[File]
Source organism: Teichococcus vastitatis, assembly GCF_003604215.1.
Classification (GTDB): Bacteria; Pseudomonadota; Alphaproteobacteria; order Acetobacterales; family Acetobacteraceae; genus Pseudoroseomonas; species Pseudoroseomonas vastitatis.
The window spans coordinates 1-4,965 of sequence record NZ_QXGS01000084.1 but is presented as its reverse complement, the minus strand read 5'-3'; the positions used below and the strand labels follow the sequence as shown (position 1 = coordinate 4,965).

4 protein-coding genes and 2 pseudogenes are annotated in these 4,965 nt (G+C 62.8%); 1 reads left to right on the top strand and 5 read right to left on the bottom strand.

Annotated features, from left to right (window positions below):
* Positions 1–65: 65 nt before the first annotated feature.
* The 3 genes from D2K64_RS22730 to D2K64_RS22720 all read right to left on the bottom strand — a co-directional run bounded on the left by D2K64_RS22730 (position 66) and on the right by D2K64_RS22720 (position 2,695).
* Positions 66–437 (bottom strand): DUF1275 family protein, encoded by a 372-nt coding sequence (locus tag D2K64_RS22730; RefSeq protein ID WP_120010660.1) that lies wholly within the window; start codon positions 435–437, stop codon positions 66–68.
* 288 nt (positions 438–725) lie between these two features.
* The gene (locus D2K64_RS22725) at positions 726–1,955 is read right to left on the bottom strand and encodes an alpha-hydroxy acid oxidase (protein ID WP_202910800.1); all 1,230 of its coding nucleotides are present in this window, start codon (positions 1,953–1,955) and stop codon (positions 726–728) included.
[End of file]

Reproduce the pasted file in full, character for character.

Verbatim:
Source organism: Teichococcus vastitatis, assembly GCF_003604215.1.
Classification (GTDB): Bacteria; Pseudomonadota; Alphaproteobacteria; order Acetobacterales; family Acetobacteraceae; genus Pseudoroseomonas; species Pseudoroseomonas vastitatis.
The window spans coordinates 1-4,965 of sequence record NZ_QXGS01000084.1 but is presented as its reverse complement, the minus strand read 5'-3'; the positions used below and the strand labels follow the sequence as shown (position 1 = coordinate 4,965).

4 protein-coding genes and 2 pseudogenes are annotated in these 4,965 nt (G+C 62.8%); 1 reads left to right on the top strand and 5 read right to left on the bottom strand.

Annotated features, from left to right (window positions below):
* Positions 1–65: 65 nt before the first annotated feature.
* The 3 genes from D2K64_RS22730 to D2K64_RS22720 all read right to left on the bottom strand — a co-directional run bounded on the left by D2K64_RS22730 (position 66) and on the right by D2K64_RS22720 (position 2,695).
* Positions 66–437 (bottom strand): DUF1275 family protein, encoded by a 372-nt coding sequence (locus tag D2K64_RS22730; RefSeq protein ID WP_120010660.1) that lies wholly within the window; start codon positions 435–437, stop codon positions 66–68.
* 288 nt (positions 438–725) lie between these two features.
* The gene (locus D2K64_RS22725) at positions 726–1,955 is read right to left on the bottom strand and encodes an alpha-hydroxy acid oxidase (protein ID WP_202910800.1); all 1,230 of its coding nucleotides are present in this window, start codon (positions 1,953–1,955) and stop codon (positions 726–728) included.